Italian vote could amend post-war constitution

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Supporters wave flags during a rally led by Italian Prime Minister Matteo Renzi in downtown Rome, Italy October 29, 2016. REUTERS/Remo Casilli/File Photo - RTSTT5D

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ALISON STEWART, PBS NEWSHOUR WEEKEND ANCHOR:  Italians vote tomorrow in a referendum to change their post- World War II constitution in the hopes of alleviating the gridlock that plagues the country’s central government.  Italy’s prime minister for most of the past three years, Matteo Renzi, says he’ll resign if the referendum fails.

“NewsHour Weekend” special correspondent Christopher Livesay joins me from Rome to discuss the referendum and its potential impact on the European Union.

Christopher, what are the driving forces behind “yes” on the referendum, let’s change the way the government works?  And what’s the driving forces behind “no,” let’s not do that?

CHRISTOPHER LIVESAY, NEWSHOUR WEEKEND SPECIAL CORRESPONDENT:  Well, so, the idea behind voting yes is quite simple.  It’s to change the constitution, to ultimately streamline the political system here.  Italy is notoriously difficult to govern.  It’s had 63 governments in the last 70 years.

One of the main reasons for that is, if you want to pass a law, it tends to get stuck between both a senate and a house.  And the idea would be to shrink the senate so you make the house a little more powerful, and you can get a law through that way and generate more stability in the Italian government.  And with more governmental stability, the idea is you would have more economic stability as well.

The people voting “no” on this are upset with the powers this would give to the prime minister.  The constitution in Italy, as you mentioned, came after World War II.  You have to think about who was in charge in Italy during World War II and before World War II.  That was none other than the dictator Benito Mussolini.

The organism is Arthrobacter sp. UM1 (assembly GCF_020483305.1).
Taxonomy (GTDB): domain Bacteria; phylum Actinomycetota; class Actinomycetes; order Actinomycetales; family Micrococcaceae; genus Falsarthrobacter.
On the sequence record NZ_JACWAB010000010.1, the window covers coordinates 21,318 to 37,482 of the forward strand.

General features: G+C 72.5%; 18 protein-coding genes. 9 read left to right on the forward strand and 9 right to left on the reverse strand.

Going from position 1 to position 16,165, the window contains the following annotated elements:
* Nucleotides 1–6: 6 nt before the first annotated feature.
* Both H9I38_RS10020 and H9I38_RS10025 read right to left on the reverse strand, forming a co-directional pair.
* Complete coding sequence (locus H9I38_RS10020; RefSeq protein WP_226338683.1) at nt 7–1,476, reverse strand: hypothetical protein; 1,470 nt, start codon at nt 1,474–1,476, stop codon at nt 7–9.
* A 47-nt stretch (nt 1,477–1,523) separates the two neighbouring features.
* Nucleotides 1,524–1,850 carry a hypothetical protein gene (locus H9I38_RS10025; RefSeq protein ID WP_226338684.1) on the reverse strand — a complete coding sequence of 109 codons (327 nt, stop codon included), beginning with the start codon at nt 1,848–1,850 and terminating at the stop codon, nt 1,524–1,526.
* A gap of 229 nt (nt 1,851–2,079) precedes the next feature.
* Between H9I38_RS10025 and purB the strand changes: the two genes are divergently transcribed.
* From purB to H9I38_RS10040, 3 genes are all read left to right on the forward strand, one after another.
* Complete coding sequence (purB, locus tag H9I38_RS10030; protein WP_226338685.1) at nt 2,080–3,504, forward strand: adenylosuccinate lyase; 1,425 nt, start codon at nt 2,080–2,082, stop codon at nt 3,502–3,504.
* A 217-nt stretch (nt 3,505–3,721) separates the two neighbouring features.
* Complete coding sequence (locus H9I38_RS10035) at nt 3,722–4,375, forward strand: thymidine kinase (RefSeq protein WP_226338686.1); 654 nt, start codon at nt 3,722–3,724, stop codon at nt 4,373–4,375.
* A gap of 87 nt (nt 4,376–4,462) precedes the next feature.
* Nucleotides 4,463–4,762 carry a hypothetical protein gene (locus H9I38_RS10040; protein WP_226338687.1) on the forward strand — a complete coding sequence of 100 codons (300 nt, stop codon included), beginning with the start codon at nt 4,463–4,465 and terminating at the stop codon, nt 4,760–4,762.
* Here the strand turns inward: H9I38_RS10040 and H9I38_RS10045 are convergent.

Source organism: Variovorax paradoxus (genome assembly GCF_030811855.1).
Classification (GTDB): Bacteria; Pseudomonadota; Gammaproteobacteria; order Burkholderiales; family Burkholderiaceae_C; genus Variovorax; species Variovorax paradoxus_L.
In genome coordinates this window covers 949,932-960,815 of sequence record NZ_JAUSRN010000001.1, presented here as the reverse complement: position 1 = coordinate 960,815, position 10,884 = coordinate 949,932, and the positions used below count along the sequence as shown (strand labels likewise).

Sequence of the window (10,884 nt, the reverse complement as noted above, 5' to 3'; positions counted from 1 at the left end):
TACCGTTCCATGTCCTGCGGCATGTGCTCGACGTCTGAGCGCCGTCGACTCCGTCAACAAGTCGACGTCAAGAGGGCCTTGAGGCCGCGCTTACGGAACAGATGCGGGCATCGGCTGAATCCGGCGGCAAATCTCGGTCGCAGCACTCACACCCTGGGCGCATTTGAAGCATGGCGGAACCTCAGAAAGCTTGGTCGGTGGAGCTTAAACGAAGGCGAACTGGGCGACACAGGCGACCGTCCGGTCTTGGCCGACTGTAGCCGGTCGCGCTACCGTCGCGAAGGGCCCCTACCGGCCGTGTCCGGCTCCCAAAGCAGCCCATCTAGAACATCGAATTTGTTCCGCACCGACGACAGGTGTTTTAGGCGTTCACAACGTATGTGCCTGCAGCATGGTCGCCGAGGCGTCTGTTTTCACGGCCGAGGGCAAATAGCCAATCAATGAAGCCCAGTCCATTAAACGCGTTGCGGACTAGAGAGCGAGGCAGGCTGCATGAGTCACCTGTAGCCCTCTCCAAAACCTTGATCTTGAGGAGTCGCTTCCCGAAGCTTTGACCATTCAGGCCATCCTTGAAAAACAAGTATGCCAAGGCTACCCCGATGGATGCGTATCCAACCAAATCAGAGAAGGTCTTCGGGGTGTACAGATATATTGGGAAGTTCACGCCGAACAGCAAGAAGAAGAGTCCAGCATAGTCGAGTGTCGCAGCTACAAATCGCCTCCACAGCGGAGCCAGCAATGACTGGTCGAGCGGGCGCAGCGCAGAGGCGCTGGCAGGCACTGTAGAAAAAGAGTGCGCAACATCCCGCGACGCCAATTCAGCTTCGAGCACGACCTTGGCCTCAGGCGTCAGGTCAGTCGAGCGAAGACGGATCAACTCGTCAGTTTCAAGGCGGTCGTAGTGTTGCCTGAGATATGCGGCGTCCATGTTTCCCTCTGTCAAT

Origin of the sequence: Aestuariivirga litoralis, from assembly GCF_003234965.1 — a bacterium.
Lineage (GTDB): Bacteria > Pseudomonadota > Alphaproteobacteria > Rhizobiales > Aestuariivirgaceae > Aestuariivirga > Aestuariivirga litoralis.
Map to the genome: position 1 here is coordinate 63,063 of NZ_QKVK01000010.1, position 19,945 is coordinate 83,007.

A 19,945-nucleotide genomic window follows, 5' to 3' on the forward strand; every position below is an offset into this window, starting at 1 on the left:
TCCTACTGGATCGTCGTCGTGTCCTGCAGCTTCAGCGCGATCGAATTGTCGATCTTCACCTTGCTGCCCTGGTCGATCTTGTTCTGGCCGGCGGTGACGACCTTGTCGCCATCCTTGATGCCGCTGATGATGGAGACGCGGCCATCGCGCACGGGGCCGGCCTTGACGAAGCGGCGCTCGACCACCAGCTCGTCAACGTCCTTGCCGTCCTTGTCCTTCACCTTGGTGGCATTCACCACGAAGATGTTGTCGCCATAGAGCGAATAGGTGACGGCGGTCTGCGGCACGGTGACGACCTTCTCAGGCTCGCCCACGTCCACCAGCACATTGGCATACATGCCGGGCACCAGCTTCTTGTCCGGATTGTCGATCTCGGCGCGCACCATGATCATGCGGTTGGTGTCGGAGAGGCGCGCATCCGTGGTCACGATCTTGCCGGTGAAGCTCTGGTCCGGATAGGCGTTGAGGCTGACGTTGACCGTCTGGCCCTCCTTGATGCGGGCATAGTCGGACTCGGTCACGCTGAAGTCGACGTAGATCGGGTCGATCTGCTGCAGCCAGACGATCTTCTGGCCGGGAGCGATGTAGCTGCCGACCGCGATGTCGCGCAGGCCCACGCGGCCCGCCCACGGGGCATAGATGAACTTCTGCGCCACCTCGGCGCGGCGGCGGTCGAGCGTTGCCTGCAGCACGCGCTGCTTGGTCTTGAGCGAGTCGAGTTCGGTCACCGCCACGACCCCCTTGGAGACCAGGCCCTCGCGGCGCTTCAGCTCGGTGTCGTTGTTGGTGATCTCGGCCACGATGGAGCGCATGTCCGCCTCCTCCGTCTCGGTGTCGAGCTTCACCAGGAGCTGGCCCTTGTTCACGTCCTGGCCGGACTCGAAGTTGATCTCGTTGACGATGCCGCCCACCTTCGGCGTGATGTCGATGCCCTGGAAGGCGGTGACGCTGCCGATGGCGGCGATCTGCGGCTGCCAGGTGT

So, the constitution was written in a way to keep the prime minister from becoming too powerful, but in the process, it’s generated a lot of gridlock.  There’s still a large portion of the Italian electorate that’s still undecided.  It’s about 30 percent of Italians still don’t know two which way they’re going to vote on this thing.

ALISON STEWART: One of the things that’s interesting about this election is the domino effect it could have, if Renzi does, indeed, resign, and then it opens it up for others to take place, take his place.  Obviously, the Five Star Movement is the one we’re hearing a lot about.

Tell us a little bit about the Five Star Movement, who supports it, and who its leader is.

CHRISTOPHER LIVESAY:  It’s a catch-all party.  They tend to oppose anything that the government proposes, but one thing that we can say about them is that they’re populist, they’re anti-establishment, and they’re anti-euro.

The leader of this party is a charismatic stand-up comic by the name of Beppe Grillo.  He is sort of gleefully vulgar and has a way of just connecting with people, unlike any other politician on the scene right now.  That might ring a bell with viewers in the United States.

Beppe Grillo has proposed giving Italians a referendum on their membership to the euro zone, and that could send some serious economic shockwaves all across the common currency area.

ALISON STEWART: Christopher Livesay from Italy — thank you so much.

CHRISTOPHER LIVESAY:  Thanks for having me.

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